Dustin Schäfer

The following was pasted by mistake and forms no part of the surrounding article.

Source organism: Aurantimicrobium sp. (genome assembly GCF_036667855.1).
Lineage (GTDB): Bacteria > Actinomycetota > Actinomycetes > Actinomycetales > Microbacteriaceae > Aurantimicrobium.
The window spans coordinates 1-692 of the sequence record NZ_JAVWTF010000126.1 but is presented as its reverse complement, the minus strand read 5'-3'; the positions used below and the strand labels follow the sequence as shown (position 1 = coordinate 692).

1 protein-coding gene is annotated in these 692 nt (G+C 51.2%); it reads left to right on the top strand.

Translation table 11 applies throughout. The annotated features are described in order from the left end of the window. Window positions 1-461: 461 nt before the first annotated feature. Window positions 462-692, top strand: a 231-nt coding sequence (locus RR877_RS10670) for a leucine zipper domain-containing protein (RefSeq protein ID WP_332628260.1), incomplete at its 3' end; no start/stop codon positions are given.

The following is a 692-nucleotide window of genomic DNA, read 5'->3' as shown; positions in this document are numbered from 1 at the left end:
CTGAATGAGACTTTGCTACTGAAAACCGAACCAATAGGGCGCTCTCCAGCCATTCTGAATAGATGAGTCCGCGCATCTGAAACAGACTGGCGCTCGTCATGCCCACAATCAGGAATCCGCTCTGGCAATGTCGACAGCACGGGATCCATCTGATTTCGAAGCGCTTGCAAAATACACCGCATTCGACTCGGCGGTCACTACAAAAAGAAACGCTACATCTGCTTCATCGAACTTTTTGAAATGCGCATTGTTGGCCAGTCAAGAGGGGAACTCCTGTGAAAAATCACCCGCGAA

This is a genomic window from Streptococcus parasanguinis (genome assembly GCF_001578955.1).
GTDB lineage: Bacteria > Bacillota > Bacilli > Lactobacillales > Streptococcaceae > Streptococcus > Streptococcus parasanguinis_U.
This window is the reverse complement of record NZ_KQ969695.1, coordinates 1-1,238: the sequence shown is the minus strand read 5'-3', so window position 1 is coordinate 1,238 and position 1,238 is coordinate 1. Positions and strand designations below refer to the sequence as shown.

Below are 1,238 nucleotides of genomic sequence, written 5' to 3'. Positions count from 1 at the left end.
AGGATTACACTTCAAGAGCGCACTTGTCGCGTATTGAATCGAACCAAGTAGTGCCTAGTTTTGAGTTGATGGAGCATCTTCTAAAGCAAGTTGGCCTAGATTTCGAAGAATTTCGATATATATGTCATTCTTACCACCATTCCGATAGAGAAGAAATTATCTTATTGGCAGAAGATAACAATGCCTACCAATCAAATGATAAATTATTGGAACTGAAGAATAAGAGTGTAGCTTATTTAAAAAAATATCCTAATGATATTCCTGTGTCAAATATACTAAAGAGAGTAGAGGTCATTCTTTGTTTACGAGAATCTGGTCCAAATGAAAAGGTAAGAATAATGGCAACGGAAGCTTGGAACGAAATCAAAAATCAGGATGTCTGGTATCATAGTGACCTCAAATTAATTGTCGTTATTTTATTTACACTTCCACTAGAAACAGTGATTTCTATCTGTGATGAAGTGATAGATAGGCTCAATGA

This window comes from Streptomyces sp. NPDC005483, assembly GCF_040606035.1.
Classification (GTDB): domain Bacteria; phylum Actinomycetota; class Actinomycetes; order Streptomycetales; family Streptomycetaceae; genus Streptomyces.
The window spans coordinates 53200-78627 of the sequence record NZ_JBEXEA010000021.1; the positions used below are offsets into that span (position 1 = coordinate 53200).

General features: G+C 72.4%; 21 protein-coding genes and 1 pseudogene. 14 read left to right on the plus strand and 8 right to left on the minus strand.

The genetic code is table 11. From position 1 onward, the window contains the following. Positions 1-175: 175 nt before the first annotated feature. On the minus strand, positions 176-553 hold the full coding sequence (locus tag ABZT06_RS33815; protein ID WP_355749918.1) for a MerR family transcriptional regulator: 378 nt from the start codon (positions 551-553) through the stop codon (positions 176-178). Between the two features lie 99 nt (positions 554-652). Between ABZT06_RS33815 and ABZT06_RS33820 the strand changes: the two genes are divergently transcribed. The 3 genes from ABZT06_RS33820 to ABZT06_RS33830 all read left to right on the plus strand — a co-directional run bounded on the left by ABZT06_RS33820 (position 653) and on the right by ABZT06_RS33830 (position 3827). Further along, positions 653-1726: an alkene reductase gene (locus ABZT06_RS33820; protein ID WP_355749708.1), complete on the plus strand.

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The essay explores the Inspection Panel’s (the Panel) conflicting role of providing accountability for negatively affected people while facing political limitations. The Panel has proven its potential to disrupt harmful development practices. However, by reproducing “dev-speak” it also continuously contributes to legitimizing the same assumptions of “how to do development”, and thus to the continuation of harmful development practices. This ambivalent effect is inherent to the Panel because of its politically inhibited and depoliticized (i.e. technocratic) environment. To overcome this long-lasting and structural condition will require critical examination of the concept of development and the role it plays in accountability. Strategies to counter depoliticization - whether intended or not - have the potential to strengthen and revitalize the concept and practices of citizen-driven-accountability.



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